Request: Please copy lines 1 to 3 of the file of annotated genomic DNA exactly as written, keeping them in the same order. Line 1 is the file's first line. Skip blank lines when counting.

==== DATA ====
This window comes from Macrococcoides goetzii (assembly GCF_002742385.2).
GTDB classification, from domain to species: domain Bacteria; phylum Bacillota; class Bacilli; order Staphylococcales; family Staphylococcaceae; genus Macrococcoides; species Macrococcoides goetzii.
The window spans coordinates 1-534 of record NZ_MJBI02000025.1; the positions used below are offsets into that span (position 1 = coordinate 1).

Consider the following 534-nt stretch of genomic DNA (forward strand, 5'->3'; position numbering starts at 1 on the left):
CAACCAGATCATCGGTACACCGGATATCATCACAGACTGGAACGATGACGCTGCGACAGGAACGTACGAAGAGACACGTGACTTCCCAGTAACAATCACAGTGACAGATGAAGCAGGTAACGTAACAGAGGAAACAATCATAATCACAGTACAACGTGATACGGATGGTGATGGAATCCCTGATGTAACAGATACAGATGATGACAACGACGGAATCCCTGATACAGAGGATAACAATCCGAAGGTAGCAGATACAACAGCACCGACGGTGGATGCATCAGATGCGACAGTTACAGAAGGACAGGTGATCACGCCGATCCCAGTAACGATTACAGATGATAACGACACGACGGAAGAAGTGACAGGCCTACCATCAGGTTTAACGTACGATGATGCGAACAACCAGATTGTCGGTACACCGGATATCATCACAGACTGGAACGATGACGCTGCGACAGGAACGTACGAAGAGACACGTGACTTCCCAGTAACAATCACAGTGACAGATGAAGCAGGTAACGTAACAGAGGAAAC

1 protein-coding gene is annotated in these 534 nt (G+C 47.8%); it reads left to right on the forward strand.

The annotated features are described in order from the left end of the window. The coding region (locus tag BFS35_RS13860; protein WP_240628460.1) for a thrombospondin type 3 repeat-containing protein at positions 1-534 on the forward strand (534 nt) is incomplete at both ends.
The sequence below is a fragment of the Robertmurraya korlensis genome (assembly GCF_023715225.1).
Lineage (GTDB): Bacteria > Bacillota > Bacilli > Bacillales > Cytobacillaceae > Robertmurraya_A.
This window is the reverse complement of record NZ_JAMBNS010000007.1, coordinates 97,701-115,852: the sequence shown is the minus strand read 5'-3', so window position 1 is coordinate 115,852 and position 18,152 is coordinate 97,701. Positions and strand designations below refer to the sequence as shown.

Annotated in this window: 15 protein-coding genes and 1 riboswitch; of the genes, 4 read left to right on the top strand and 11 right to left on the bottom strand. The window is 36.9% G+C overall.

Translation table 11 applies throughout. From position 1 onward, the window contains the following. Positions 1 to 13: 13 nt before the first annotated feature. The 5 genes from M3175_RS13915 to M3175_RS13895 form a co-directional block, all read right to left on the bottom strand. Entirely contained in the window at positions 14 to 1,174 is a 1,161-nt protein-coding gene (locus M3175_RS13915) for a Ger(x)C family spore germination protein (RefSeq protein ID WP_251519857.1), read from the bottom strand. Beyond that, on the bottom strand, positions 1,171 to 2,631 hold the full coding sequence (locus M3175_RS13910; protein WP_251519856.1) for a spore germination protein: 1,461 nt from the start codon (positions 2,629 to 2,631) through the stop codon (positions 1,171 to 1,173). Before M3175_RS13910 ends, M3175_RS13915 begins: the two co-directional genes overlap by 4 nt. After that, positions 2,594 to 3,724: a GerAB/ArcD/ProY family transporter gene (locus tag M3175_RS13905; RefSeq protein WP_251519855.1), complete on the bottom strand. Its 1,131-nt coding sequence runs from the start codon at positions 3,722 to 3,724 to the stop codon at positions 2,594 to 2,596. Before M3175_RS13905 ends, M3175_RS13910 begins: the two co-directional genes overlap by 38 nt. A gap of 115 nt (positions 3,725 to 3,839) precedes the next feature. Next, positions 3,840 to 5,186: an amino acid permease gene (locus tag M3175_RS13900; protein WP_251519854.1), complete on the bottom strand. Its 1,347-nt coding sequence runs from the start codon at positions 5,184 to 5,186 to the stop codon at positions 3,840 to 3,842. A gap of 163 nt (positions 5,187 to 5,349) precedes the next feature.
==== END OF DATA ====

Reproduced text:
This window comes from Macrococcoides goetzii (assembly GCF_002742385.2).
GTDB classification, from domain to species: domain Bacteria; phylum Bacillota; class Bacilli; order Staphylococcales; family Staphylococcaceae; genus Macrococcoides; species Macrococcoides goetzii.
The window spans coordinates 1-534 of record NZ_MJBI02000025.1; the positions used below are offsets into that span (position 1 = coordinate 1).